Mexpress was co-founded in 1998 by Mike Gamel, CEO and Carlos Duron, president, with the promise of improving transit times and custom clearance versus regular truck service.
In 1998, moving cargo In-bond through Mexico had just been re-established. But Mexican customs authorities had made the process of getting such operating authority nearly impossible. The reason was that cargo bypassed border clearance, so duties and taxes were not paid on freight until it reached the final airport destination.
Mexpress was able to establish trust partnerships with Mexican government decision makers, after over two years of meeting with Mexican customs. To insure extra security for its customers Mexpress placed team drivers moved only the toll roads and employed satellite tracking. Mexpress company officials also had steel floors installed in its trailers and put up bonds to protect customer’s duty and tax fees in the case of accident or damage.
Mexpress’ persistence prevailed and in 2000, the company began offering in-bond service to Guadalajara and Mexico City airports. Transit times of 48 and 60 hours were soon provided from Los Angeles Airport using Nogales Sonora as the point of entrance, a first in that market. These new transit times competed with deferred and interline air services available at Los Angeles. In many cases, transit times would better standard airfreight services dealing with such delay issues as backed up cargo, lack of dedicated ramp space, or the increasing problem of traditional air freight being bumped for direct cargo from Los Angeles.
Mexpress became the first Road feeder service provider for airlines and international forwarders into Mexico. Mexpress moves cargo on its clients documentation to keep their identity, then is turned over to the client upon arrival at the airport for the customer to handle. Carlos Duron coined the expression, “it’s as if ground cargo was moved to its destination by air.”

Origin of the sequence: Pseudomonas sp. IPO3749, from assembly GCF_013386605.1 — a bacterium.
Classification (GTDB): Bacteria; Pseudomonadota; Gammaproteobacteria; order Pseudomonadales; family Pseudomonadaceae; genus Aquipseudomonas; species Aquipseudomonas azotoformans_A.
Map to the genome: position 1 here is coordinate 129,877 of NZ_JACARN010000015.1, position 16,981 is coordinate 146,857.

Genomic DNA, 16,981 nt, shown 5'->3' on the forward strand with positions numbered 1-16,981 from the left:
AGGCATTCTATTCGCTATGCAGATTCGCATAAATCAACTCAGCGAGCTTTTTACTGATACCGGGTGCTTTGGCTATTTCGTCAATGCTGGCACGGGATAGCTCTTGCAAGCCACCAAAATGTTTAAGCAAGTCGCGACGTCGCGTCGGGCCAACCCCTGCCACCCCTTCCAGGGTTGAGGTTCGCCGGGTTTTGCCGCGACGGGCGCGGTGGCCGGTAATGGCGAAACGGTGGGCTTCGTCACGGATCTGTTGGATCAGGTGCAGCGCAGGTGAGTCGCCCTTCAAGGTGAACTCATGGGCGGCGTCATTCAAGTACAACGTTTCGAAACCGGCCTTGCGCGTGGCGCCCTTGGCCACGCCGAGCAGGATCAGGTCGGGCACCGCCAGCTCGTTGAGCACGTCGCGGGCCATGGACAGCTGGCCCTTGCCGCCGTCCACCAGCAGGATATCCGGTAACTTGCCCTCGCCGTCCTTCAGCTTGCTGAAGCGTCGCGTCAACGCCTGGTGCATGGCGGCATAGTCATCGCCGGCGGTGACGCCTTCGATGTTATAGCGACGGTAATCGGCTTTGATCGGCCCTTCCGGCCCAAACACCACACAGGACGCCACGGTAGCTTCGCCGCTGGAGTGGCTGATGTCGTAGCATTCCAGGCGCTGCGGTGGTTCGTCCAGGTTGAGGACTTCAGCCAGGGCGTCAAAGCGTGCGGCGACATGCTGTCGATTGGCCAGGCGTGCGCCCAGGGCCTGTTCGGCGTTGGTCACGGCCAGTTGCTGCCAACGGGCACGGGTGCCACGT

In 2005, Mexpress expanded by adding a consolidation hub at both Dallas and Monterrey airports, as a service point. Houston was added the next year. During same time period, Mexpress began assembling a northbound road feeder service, only to be advised by Mexican customs that northbound LTL consolidation was not permitted by law, nor was there a mechanism in their software for allowing export consolidation. Mexpress began lobbying for change in Mexican customs regulations and pushed for updated software. By the end of 2006 Mexpress could finally offer its customers scheduled overnight service from Monterrey to Dallas airport.
Fast forward to today, Mexpress now offers scheduled LTL road feeder service to and from four major US airports, in addition to ad hock service to and from 13 airports in Mexico. Mexpress has expanded its service and account base to include the major airlines, international freight forwarders and cargo integrators.
Mike Gamel believes the biggest lesson they have learned is that although Mexpress had all its IT process in place, the important factor was to build a good solid, reliable and honest customer relationship. This sentiment was extended to government entities as well. The process has taken Mexpress years to build and a lot of hard work by many people. Mike was quick to add, “it has also been fun along the way we have made some fantastic friends.”
Through a combination of innovative thinking, new technologies and international partnerships Mexpress Transportation has successfully eclipsed the goal of “borderless” LTL and TL deliveries in North America.
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